So Melissa Keil’s book The Secret Science of Magic is out April 1st (not a joke, promise) and we’re celebrating!
You can find my review here. It’s truly an excellent book – as all of Melissa Keil’s are, so if you want some quality #LoveOzYA, look no further.
In theory I know lots of magic tricks after writing the book, but in practice I can’t pull off much at all! I spent a lot of time researching magic, particularly coin and card magic, but as it turns out I have very little patience when it comes to actually mastering anything. I much prefer to be bamboozled by proper magicians (and no-one needs to witness my very lame attempts at a disappearing coin trick.)
Emily’s running commentary: I also have very little patience. I just like trying to figure out how other people do the magic. Is that spoiling things?
Banana facts. Spontaneous combustion. The physics of time travel. Keanu Reeves movies. The mathematical formula for a perfect pancake (which didn’t make it into the final book, but was still fascinating). Both characters in the book have a wealth of odd knowledge, talents and interests, so I had a lot of fun delving into the minutia of Sophia and Joshua’s brains.
Emily’s running commentary: okay, now I definitely need to know the mathematical formula for a perfect pancake.
Being able to retreat from the real world for small periods of time, and having permission to disappear into a world of my own making. Also, having a legitimate excuse to spend time reading all manner of weird and wonderful things, and vanishing down Google rabbit holes, for research of course.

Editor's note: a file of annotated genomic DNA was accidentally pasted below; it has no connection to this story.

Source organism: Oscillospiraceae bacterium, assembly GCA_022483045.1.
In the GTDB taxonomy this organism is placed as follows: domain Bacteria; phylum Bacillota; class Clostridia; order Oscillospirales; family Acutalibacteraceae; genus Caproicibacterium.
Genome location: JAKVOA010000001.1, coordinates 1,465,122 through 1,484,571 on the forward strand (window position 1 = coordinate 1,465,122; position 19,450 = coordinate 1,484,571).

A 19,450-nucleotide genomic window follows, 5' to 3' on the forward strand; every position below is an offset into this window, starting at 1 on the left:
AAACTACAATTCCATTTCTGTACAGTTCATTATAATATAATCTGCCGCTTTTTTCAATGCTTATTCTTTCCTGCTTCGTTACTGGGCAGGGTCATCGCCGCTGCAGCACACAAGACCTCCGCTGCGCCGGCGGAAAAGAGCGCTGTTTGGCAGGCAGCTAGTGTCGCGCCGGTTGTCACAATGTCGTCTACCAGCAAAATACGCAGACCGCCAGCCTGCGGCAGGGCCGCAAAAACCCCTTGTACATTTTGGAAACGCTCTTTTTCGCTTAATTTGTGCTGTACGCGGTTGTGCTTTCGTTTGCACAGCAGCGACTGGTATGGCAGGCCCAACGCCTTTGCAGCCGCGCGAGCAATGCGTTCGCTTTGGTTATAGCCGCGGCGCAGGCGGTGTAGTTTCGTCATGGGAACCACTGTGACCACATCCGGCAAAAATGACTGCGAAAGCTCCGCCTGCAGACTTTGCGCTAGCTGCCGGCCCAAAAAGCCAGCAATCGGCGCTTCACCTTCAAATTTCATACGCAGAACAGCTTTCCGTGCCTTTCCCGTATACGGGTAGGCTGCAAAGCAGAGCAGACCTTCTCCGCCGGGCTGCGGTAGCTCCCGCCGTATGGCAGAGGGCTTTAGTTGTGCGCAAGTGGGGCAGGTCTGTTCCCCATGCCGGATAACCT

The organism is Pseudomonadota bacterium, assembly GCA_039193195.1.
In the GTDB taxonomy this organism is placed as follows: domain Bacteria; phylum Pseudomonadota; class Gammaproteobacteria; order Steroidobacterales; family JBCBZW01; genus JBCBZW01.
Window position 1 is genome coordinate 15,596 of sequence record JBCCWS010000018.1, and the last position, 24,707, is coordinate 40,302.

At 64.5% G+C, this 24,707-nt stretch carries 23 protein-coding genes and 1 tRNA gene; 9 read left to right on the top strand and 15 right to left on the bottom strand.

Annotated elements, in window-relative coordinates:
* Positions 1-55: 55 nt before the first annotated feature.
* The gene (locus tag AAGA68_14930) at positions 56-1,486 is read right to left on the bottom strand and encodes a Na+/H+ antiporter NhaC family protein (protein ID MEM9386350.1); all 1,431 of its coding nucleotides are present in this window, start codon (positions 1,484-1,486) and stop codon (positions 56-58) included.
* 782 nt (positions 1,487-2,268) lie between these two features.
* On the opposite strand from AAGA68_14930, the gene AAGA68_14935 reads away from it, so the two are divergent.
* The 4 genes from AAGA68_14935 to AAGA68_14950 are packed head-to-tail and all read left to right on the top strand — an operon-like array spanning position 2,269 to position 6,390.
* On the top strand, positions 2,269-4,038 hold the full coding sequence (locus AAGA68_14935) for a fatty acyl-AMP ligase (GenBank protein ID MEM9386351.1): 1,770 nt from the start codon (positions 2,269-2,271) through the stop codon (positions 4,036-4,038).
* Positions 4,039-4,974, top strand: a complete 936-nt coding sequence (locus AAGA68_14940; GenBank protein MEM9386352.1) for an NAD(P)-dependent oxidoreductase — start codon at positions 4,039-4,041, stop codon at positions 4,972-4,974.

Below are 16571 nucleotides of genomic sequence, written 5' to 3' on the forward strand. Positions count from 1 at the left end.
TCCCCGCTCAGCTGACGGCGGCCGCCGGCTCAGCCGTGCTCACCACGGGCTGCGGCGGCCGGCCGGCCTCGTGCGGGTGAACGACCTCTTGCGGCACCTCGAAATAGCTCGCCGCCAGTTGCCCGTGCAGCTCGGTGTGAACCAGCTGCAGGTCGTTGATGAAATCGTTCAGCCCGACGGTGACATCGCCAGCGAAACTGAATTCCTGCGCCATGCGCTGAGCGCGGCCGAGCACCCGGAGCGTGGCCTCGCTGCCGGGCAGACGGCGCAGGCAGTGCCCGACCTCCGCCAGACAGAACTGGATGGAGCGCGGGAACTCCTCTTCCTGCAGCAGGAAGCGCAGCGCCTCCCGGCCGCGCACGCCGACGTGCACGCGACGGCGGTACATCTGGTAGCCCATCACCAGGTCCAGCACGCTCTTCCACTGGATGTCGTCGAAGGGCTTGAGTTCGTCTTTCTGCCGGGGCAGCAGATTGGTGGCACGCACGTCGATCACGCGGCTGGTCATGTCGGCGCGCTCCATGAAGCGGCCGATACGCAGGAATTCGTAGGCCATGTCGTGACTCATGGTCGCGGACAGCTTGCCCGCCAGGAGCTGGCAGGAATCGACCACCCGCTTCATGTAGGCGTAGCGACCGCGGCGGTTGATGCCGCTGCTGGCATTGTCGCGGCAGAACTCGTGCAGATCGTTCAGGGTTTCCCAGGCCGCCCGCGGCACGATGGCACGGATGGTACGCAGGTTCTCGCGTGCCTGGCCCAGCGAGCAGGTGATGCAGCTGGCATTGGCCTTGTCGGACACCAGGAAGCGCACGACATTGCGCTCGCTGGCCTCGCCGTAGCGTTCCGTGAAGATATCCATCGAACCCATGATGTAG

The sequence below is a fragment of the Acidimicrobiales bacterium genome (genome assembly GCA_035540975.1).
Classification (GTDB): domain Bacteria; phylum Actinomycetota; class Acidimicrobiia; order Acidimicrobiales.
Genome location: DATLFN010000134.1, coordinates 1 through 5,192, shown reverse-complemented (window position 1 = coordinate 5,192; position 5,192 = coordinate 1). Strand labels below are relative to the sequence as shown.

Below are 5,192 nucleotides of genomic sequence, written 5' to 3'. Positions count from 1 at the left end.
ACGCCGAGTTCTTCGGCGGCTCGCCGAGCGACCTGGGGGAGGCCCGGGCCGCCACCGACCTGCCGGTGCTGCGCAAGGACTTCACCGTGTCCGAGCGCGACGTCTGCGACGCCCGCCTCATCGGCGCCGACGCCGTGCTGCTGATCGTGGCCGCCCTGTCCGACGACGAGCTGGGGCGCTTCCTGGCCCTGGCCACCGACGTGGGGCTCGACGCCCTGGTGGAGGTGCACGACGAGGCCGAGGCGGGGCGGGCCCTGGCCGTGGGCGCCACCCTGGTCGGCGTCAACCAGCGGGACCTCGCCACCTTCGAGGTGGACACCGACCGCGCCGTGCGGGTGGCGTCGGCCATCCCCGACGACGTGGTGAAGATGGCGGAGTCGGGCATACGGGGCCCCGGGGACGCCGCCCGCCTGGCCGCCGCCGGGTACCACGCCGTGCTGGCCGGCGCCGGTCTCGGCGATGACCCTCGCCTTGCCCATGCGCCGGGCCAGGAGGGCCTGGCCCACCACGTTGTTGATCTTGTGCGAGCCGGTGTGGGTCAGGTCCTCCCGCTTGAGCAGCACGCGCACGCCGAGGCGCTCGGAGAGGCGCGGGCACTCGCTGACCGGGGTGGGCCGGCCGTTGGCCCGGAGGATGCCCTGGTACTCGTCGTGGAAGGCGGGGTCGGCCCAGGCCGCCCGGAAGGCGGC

Emily’s running commentary: it’s true, you can put anything down to “research.”
4) Your books often seem to feature characters who are outsiders – both main characters in The Secret Science of Magic are a little out of the ordinary, for example. Is this a conscious decision you make?
I certainly find characters who are a little left of centre or who don’t easily fit into a box or label the most interesting characters to write. I think all of my books have a bit of a recurring theme of finding your tribe – that no matter how weird or freakish you might feel, there are a bunch of people out there who will be just as weird and freaky and who will love you for your oddities.
Emily’s running commentary: and that is definitely one of the things I love most about Melissa Keil’s books. It shows you that you can always find your people.
Don’t forget to check out the rest of the blog tour posts!
The unsolvable problem: If Sophia is a genius, why can’t she crack the puzzle of what to do with her life?
Fact: Sophia is smart. As in, certified-child-prodigy, breezing-through-uni-subjects-even-though-she’s-only-in-year-twelve smart. This terrifies her, because geniuses have a tendency to end up as recluses and weirdos – and with her current social ineptness, she’s halfway there already.
Truth: Joshua is good at magic tricks, ignoring most things about year twelve, and not thinking at all about life after high school.
Fact: Sophia can’t even talk to her best friend Elsie about her anxieties, because Elsie is firmly focused on her own future – and on plans that will mean leaving Sophia behind.
Truth: Joshua has had a secret crush on Sophia since forever, but he doesn’t have forever to act on it.
Fact: There are some things no amount of genius can prepare you for … and the messiness of the real world is one of them.
Truth: Timing is everything.
Have you read any of Melissa Keil’s books? Would you also like to know the mathematical formula of the perfect pancake?